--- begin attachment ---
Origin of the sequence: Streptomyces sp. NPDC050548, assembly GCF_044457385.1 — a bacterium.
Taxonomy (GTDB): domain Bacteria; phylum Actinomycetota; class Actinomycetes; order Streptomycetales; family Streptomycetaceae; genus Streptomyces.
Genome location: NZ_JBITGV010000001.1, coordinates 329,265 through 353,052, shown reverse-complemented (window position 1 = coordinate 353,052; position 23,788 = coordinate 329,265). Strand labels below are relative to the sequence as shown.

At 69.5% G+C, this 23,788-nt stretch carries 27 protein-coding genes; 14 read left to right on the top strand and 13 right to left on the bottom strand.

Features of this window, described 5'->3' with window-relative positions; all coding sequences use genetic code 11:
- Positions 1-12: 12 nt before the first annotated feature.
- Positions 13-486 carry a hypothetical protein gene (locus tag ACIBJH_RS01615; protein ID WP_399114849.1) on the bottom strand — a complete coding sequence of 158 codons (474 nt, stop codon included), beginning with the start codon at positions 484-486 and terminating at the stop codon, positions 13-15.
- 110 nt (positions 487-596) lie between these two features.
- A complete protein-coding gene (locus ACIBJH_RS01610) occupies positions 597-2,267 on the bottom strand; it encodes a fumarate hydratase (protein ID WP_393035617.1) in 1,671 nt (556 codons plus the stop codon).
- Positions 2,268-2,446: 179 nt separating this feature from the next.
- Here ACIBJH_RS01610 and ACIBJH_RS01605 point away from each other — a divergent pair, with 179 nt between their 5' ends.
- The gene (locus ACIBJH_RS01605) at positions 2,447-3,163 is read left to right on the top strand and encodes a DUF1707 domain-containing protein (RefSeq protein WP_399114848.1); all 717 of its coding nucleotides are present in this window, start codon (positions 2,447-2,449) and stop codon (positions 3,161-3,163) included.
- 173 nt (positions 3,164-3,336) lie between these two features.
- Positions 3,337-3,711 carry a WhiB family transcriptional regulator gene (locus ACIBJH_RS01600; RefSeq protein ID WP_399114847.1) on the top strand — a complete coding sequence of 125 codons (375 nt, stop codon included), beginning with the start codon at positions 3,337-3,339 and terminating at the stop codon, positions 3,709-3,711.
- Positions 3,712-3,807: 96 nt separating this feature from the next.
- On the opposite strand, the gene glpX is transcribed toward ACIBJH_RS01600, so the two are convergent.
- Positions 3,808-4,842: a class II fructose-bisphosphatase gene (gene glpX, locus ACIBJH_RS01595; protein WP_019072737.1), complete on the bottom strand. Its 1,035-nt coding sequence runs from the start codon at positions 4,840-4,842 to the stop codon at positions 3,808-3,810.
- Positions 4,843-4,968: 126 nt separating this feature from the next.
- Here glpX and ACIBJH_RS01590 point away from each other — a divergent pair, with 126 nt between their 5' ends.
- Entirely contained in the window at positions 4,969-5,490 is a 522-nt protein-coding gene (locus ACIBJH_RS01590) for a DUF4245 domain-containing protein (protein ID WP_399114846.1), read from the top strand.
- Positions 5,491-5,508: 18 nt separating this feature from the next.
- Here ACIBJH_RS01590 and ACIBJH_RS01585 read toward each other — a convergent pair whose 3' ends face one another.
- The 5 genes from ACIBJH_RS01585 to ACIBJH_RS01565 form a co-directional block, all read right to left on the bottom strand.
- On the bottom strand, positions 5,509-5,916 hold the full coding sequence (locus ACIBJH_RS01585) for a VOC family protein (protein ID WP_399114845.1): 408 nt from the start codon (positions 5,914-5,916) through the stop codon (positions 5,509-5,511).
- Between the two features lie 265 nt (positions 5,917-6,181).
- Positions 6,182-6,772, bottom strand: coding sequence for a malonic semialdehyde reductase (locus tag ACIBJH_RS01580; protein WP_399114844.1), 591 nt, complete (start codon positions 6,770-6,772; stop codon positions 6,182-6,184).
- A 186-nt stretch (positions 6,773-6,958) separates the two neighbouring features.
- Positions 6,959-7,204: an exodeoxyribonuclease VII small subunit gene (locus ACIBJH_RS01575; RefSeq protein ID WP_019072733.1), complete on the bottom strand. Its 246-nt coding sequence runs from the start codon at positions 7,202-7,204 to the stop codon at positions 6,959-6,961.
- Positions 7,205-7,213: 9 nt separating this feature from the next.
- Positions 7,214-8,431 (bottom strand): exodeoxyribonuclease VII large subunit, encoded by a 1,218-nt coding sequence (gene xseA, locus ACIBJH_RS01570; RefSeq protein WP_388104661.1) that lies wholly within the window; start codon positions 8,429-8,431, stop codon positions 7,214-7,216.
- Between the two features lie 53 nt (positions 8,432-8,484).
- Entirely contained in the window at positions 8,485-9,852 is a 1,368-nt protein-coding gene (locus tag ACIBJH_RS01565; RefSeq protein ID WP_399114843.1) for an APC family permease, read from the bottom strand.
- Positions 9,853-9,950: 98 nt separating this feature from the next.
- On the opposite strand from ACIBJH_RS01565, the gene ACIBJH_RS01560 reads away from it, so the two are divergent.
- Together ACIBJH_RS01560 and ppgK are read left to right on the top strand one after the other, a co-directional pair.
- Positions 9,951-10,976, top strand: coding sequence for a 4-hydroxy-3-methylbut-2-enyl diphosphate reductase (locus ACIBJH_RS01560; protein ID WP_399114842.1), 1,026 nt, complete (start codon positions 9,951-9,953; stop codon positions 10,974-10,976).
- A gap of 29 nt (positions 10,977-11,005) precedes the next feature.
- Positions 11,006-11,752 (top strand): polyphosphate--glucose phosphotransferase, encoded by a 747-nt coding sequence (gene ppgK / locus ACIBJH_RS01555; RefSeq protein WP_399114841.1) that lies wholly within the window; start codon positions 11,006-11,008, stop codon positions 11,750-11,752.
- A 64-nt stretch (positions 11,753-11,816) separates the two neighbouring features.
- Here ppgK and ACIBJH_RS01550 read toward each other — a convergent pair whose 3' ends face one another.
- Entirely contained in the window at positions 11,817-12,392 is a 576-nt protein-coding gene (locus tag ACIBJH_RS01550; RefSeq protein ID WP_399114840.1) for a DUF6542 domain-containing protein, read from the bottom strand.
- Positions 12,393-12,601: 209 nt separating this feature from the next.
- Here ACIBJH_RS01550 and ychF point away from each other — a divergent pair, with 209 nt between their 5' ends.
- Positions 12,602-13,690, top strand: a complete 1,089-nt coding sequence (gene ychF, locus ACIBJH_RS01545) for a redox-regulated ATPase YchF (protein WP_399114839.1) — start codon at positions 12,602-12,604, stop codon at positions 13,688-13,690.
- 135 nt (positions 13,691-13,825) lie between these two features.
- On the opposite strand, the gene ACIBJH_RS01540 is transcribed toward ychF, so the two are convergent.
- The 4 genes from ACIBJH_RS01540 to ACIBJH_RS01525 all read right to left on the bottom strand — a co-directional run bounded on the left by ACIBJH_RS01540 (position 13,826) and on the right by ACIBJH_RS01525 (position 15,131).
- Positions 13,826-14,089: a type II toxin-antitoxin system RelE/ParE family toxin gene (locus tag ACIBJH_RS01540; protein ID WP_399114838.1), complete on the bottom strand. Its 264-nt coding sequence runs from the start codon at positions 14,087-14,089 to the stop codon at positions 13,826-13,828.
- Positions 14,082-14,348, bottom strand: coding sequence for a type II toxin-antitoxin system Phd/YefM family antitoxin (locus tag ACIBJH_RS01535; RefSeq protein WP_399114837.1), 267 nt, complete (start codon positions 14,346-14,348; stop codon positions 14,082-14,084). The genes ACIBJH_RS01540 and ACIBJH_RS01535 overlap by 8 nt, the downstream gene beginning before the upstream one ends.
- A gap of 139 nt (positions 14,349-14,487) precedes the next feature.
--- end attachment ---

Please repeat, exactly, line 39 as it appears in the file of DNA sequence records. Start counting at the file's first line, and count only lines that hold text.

- A 64-nt stretch (positions 11,753-11,816) separates the two neighbouring features.